2015

Abstract

1Department of Neuroscience, ENT Section, “Federico II” University of Naples, Italy 2Department of Translational Medical Sciences, European Laboratory for Food Induced Diseases, Napoli, Italy The presence of taste receptors in extra-oral tissues may suggest additional roles apart from taste perception. Recently, an increasing number of reports demonstrated that the bitter taste G-protein coupled receptors family T2R, expressed in ciliated epithelial cells of the respiratory tract, are able to detect bacterial products and to stimulate innate immune defense against pathogens. Most microbial agents, secretes chemical signals known as quorum-sensing molecules that regulate the expression of genes involved in biofilm formation, virulence and other vital processes for microorganisms. Among the quorum-sensing molecules, the AHLs produced by P. aeruginosa, activate the receptor for bitter T2R38 expressed in ciliated epithelial cells of the respiratory tract, whereas mutants of P. aeruginosa lacking the AHL are not able to activate it. The activation of the receptor results in an increase of the Ca2+ flow and the ciliary beat frequency, as well as stimulating the production of NO which acts as a bactericide against the pathogen. The Caucasian population express three common polymorphisms (Pro49Ala, Ala262Val, Val296Ile) for TAS2R38 that lead to two major haplotypes PAV and AVI. The expression of either haplotype gives respectively 2 forms of receptors ̶ functional or non-functional ̶ i.e. unable to respond to specific agonists such phenylthiocarbamide and propylthiouracil (PROP). The two haplotypes PAV and AVI segregate into two major phenotypic classes: the "functional", sensitive to bitter, are homo- or heterozygous for the allele PAV, the "non-functional", are homozygous for the allele AVI. The genetic variations of the receptor TAS2R38 that affect sensitivity to bitter taste can help determine individual differences in susceptibility to bacterial infections of the respiratory tract allowing to plan a “target therapy”. Cellular cultures from homozygous PAV/PAV individuals showed a more effective NO production, mucociliary clearance and bactericide effect than cultures from AVI/PAV or AVI/AVI individuals. As a consequence it is reasonable to assume that patients with genotype AVI/PAV or AVI/AVI are at greater risk of contracting infections from gram-negative, compared with homozygous PAV. Some authors have studied the correlation between genotype and microbiological results TAS2R38 tissue of respiratory mucosa. The result of this analysis proved to be very interesting, because it showed a significant difference in the frequency of non-functional (AVI) than functional (PAV) among patients whose cultures were positive for Gram-negative bacteria, including P. aeruginosa. The aim of the study was to characterize phenotypically the sensitivity to PROP and the receptor polymorphisms of TAS2R38, in patients with chronic or recurrent infections of the upper respiratory tract to identify high risk patients. The identification of high-risk individuals would allow to draw up protocols for specific follow-up and appropriate “target therapy”.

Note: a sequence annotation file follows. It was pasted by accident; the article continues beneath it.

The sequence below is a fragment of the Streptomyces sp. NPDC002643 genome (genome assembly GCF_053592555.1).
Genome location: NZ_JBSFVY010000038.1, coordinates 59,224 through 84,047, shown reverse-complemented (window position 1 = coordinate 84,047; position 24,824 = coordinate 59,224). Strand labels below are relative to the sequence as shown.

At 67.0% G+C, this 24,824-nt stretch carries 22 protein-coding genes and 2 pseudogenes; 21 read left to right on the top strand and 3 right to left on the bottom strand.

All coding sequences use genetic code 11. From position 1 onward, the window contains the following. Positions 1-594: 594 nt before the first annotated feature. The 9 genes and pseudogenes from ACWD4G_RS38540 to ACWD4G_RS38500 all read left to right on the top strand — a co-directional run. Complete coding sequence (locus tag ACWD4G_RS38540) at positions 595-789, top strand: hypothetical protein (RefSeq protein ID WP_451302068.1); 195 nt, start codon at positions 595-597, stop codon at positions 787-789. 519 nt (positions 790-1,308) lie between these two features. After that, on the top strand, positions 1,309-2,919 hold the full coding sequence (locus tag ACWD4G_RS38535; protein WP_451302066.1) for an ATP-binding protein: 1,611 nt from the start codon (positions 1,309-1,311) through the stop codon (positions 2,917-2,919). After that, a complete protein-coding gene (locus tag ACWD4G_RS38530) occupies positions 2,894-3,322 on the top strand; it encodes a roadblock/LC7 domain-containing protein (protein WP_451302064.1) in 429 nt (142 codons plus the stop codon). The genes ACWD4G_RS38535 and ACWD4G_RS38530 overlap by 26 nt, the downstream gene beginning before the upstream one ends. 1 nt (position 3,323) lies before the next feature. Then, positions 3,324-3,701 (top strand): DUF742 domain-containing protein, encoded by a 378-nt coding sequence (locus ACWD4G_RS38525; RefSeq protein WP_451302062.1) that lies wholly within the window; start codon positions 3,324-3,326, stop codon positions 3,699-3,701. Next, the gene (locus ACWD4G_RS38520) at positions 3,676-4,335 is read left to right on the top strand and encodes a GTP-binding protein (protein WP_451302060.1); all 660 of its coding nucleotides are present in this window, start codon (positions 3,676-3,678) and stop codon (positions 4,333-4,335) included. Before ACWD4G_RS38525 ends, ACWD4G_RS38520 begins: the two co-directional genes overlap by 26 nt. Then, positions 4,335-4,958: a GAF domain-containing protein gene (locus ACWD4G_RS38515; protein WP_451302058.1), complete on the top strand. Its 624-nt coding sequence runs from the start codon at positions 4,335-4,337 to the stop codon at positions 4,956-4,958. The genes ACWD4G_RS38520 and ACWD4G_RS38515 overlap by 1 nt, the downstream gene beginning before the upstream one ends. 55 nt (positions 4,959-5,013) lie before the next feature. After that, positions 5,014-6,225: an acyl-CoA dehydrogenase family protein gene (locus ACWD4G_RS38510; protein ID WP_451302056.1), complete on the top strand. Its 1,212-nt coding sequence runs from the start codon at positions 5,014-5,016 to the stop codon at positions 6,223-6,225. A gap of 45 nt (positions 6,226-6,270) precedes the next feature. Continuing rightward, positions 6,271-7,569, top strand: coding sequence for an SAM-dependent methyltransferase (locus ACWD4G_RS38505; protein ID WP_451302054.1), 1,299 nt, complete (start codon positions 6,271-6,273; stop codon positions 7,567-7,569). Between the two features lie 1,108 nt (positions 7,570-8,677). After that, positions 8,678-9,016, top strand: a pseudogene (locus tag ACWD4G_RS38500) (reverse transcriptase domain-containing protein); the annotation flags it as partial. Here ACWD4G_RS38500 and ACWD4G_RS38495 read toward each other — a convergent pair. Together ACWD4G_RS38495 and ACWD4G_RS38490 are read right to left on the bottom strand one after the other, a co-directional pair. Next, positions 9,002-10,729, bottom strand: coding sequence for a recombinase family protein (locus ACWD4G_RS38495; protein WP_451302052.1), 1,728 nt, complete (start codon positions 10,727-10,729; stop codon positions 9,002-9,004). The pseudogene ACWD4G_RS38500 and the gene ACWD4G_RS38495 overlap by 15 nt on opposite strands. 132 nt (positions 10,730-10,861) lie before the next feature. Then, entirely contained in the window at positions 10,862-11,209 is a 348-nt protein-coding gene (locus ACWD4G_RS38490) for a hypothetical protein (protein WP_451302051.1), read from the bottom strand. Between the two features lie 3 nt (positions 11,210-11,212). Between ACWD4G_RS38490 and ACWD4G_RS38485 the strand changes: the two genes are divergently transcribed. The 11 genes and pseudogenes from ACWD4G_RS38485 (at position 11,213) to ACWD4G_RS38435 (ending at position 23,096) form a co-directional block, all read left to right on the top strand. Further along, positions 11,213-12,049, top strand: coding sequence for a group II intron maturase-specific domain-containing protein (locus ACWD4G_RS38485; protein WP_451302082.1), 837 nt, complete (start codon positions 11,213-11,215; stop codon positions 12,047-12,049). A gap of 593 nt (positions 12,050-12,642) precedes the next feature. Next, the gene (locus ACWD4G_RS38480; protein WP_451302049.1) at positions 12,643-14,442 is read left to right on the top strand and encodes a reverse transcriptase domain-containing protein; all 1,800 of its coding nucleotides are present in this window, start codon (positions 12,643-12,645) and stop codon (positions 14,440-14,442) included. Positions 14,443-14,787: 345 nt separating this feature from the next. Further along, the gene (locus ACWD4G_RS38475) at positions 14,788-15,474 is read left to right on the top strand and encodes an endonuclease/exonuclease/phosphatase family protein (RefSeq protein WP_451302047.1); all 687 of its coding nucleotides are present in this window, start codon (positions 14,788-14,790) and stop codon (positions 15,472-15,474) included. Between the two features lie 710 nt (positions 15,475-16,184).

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Utilizza questo identificativo per citare o creare un link a questo documento: https://hdl.handle.net/11588/802079